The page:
extracting the roasting smell of tea leaves

On a traditional shopping street in Japan, you often smell the roasting smell of tea leaves. It comes from a tea shop. They use a special machine for roasting and diffusing the smell. Why? To make fresh Hoji-cha (roasted tea) and also to attract the customers off course.

My experiment of today is, how to extract this smell!

The tea leaves in the beginning of roasting diffuse sour-sweet smell like the leaves of cherry blossoms.

Controlling the temperature was not easy.

After 30 minutes roasting.

The natural smell of roasting tea leaves was absorbed in the transparent fat.

This is a classical form of perfume called "pomade".

Neri-ko, the Japanese traditional incense

Neri-ko is a primitive form of incense made from diverse fragrant resin or wood powder that dates back to more than 1000 years ago.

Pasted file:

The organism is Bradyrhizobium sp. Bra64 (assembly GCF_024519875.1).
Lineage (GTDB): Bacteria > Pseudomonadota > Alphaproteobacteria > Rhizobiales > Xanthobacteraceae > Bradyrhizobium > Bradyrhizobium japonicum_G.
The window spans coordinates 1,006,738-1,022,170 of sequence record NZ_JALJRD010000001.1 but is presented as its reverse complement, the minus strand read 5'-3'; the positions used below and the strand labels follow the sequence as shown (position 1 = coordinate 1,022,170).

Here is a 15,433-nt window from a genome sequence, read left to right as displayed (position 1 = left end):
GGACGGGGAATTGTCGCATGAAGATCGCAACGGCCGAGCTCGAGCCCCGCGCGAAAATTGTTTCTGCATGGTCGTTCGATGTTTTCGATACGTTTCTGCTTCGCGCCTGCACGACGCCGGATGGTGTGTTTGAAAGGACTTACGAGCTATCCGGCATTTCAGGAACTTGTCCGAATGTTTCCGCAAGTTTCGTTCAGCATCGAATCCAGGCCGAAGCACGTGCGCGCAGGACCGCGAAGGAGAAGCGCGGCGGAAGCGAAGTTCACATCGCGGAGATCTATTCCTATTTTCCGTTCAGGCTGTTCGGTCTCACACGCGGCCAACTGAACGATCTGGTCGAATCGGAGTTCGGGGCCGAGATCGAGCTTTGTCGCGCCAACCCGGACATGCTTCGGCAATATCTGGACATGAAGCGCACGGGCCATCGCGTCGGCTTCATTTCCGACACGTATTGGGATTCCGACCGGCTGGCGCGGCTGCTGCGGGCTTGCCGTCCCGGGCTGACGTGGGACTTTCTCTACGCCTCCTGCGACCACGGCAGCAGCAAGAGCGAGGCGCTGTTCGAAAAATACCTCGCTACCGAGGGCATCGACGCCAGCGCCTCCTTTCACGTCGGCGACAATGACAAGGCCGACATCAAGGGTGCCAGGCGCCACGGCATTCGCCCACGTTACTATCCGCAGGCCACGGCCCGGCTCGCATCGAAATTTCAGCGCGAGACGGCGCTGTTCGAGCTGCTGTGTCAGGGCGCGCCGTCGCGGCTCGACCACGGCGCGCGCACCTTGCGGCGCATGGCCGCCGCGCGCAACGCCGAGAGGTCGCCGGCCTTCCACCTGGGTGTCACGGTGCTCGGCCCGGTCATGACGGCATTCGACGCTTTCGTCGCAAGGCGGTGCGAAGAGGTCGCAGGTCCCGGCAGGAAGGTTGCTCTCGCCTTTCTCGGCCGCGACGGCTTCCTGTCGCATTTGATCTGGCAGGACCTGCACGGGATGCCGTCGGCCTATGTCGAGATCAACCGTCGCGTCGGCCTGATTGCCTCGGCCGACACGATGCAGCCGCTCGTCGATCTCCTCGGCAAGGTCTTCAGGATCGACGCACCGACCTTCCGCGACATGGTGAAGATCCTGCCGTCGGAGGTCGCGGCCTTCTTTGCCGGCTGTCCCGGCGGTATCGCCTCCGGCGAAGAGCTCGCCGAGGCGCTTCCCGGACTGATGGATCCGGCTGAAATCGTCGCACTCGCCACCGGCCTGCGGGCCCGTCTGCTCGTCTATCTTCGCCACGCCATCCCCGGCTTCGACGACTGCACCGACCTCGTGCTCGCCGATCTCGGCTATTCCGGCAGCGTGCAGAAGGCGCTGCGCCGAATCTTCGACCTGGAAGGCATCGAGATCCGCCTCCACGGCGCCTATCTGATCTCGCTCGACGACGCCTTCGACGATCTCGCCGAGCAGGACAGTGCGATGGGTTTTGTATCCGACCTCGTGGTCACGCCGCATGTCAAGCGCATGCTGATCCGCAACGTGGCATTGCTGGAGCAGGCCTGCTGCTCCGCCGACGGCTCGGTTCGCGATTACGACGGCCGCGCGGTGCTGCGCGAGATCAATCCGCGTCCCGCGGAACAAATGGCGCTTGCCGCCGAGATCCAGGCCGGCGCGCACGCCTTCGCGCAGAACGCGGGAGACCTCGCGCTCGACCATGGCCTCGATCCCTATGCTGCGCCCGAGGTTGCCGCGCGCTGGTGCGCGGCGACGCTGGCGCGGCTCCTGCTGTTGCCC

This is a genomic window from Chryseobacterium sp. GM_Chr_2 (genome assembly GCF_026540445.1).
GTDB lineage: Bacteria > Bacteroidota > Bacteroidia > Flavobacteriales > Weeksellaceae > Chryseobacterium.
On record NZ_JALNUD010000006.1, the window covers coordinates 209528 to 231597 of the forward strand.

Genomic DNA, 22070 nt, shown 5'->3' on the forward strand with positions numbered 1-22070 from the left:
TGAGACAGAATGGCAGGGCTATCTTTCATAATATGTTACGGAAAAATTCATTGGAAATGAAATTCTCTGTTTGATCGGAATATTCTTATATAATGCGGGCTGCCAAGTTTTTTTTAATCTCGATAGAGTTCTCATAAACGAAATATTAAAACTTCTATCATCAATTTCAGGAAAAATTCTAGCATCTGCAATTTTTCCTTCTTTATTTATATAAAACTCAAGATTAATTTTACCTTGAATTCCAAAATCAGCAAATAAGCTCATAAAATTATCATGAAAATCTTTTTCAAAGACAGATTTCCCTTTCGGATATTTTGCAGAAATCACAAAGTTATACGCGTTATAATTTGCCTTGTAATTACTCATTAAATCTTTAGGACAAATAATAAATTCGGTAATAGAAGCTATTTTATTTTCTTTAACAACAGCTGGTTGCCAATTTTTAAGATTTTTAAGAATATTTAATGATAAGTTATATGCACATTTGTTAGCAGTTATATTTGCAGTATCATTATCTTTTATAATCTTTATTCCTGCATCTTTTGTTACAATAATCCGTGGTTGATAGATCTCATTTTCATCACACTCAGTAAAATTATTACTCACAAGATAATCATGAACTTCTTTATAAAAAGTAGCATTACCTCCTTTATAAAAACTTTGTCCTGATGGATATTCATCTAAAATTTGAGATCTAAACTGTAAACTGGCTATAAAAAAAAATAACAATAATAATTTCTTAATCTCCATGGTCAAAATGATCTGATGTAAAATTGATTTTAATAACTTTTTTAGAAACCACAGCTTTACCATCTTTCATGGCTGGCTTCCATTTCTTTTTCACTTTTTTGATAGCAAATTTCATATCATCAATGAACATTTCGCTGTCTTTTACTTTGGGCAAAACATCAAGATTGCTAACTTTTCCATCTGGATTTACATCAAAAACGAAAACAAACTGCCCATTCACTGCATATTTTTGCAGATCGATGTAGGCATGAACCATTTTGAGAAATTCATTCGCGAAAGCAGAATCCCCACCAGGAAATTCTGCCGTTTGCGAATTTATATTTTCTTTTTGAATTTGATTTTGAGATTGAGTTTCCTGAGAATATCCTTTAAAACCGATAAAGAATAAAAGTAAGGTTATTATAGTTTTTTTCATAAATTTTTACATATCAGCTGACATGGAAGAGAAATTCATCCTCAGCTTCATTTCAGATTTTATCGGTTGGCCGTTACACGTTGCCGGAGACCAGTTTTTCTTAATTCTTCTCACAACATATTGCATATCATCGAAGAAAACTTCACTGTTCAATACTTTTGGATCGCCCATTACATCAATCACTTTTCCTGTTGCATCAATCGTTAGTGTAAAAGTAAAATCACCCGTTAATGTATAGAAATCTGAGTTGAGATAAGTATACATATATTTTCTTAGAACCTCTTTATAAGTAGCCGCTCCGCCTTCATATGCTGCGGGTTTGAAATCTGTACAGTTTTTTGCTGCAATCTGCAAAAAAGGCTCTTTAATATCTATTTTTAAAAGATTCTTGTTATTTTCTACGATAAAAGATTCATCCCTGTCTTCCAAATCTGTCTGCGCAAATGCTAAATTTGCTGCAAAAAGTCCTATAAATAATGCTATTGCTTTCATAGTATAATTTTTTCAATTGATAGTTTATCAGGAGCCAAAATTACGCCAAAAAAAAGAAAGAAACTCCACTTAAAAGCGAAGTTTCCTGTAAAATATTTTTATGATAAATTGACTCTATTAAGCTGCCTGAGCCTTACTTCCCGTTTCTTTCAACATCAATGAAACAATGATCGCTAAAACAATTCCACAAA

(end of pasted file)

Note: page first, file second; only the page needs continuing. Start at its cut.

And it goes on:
Based on the try-out set released by Kogado, I made Neri-ko for the first time.

Mix the powder well,

then pour plum syrop.

Then make small balls.

Then burn the incense!

'Takimono-awase' is a form of game competing each other's recipe. In the "The Tales of Genji", the oldest romance novel written by Murasaki-shikibu more than 1000 years ago, Genji's wives and lovers competed with their own family recipes. How elegant!

I'm thinking about looking into the traditional recipes that are in "The Tales of Genji".


Kodo is a Japanese traditional smell ceremony, like tea ceremony. I've participated in the introductory class at Kogado in Tokyo.

Kodo solely focuses on art of diffusing fragrant wooden piece. They also make guessing game out of it. The art of simplicity.